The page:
Learners highlighted the shifts in language on a 1-4 scale Reading Workshop Rubric for physical and virtual spaces.

Stay tuned for the next blog in this series: Reimagining the Magic of the Workshop Model Series 4: Honoring the Workshop Model Framework 

Reimagining the Magic of the Workshop Model Series 1: Inviting Change

A Special Note: Many months ago, I was encouraged by George Couros to create a digital portfolio in order to highlight and archive my learning. These conversations started before the COVID-19 global pandemic emerged as one of the most challenging and life-changing events in history. During the quarantine, I connected with Kristen Nan and Jacie Maslyk, co-authors of All In: Taking a Gamble on Education in a book study Voxer group. This is when Kristen invited me to co-blog on her website. This was a great opportunity to test drive blogging. The experience was incredible and gave me the confidence to take George’s advice and create my own platform. One of the first blogs I wrote during this time was Reimagining the Magic of the Workshop Model. The purpose of this blog was to keep the workshop model alive during emergency remote learning. I wanted to share my experiences with other educators and show them that what may seem impossible is in fact, possible.

With that being said, as I learn more about implementing the workshop model in physical and virtual learning spaces simultaneously, I want to share my process with other educators. So, I welcome you to the beginning of a series of blogs titled: Reimagining the Magic of the Workshop Model. I will break up my learning process and the workshop model framework into various components so that they are easier to digest. Please understand that my learning is constantly evolving and all of these ideas may be revised over the course of time!

This blog series is dedicated to George Couros, Jacie Maslyk, Thomas C. MurrayKristen Nan, my PLN: #Read2Lead, #EdCampLI, #LBLeads, and my Long Beach colleagues who have inspired, motivated, supported, and encouraged me to write and share my learning and voice with the rest of the world. I am forever grateful.

What Happened to the Magic?

There is a certain kind of magic that lives within an educational universe. If you orbit around an organization and open the doors, you will find sparks of light. These sparks of light shine brightly because they are ignited by communities of educators who pour their souls into maximizing and elevating learning experiences for kids. It’s that spark that ignites into flames when curiosity and wonder spread like wildfire. It’s that spark that rallies a community of learners together to support one another through the learning process. It’s that spark that embraces the idea of agency, voice, choice, and productive struggle. It’s that spark that empowers and guides learners towards independence. And just as the flames happily dance and spread around our magical learning hubs, the intensity of the flames can just as easily be disrupted, startled, dimmed, faded. What happened to the magic? I’ll tell you in one word: CHANGE. When change invites itself through our doors, it can be paralyzing. It can be suffocating. It can be stressful. It can be shocking. It can also be eye-opening.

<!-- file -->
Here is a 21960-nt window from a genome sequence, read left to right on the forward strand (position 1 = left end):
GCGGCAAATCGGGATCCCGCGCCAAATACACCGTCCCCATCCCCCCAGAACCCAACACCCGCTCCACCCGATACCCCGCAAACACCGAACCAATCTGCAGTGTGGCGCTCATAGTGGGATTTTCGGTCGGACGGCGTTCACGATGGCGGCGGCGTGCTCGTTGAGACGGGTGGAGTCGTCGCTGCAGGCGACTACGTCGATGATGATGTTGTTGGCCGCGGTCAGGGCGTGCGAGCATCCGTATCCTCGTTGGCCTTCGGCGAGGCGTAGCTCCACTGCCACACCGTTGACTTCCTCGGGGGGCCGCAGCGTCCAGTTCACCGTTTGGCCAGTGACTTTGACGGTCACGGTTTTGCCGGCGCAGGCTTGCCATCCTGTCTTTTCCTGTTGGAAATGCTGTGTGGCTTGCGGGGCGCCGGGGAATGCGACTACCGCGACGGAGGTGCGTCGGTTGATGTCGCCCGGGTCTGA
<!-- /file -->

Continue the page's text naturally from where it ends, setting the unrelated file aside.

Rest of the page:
Change is the Epicenter of the Journey

I have been in education for 15 years and I can assure you that change has been the epicenter of my journey. Most of the time, change has been a gradual occurrence that happens over a steady course of time. It’s so slow, that at times, it cannot be recognized until it’s looking you straight in the eyes. However, recently change has looked quite different in the world of education. Across the globe, educators have been pushed to rethink education. Educators have been challenged to question their core values. Educators have been pushed to revisit their philosophical beliefs. Educators have been remixing existing teaching and learning practices that have lived in the nucleus of their daily lives and in the book Innovate Inside the Box, George Couros brilliantly states, “I’ve long believed that change isn’t to be feared; it is an opportunity to do something amazing…Change will come our way. We can “go” through it or “grow” through it. We grow when we seek out solutions rather than letting those obstacles hinder us.” This quote resonates even more deeply since the Covid-19 global pandemic has jolted the more traditional educational landscape we have always lived and known. I’ll admit when shifting to emergency remote learning and now teaching in physical and virtual spaces simultaneously, I have paused multiple times and questioned the what and the how. I have questioned whether or not the philosophy of the workshop model can live on in virtual environments. I have questioned if I can make the workshop model come alive for learners the same way I did in physical learning environments. Katie Martin, author of Learner-Centered Innovation confirms how vital developing solutions are to the barriers of change with this astute notion, “If the world is changing, the evidence and research become irrelevant if you don’t consider a new context.” And if we want to reach learners effectively, we MUST consider the new educational contexts that have been thrust upon us. We cannot look back, we must keep moving forward! And then, I came across a tweet from Thomas C. Murray, author of Personal & Authentic that spoke to my core, solidified these ideas, and reminded me of my why. And when I revisited my WHY, I knew it is to continuously cultivate lifelong learners who feel empowered to reach their social, emotional, and academic potential. And then, I realized that through the workshop model, I can continue to rally together a community of learners and build community by prioritizing the social-emotional needs of students and keeping “who” we teach at the heart of the learning journey.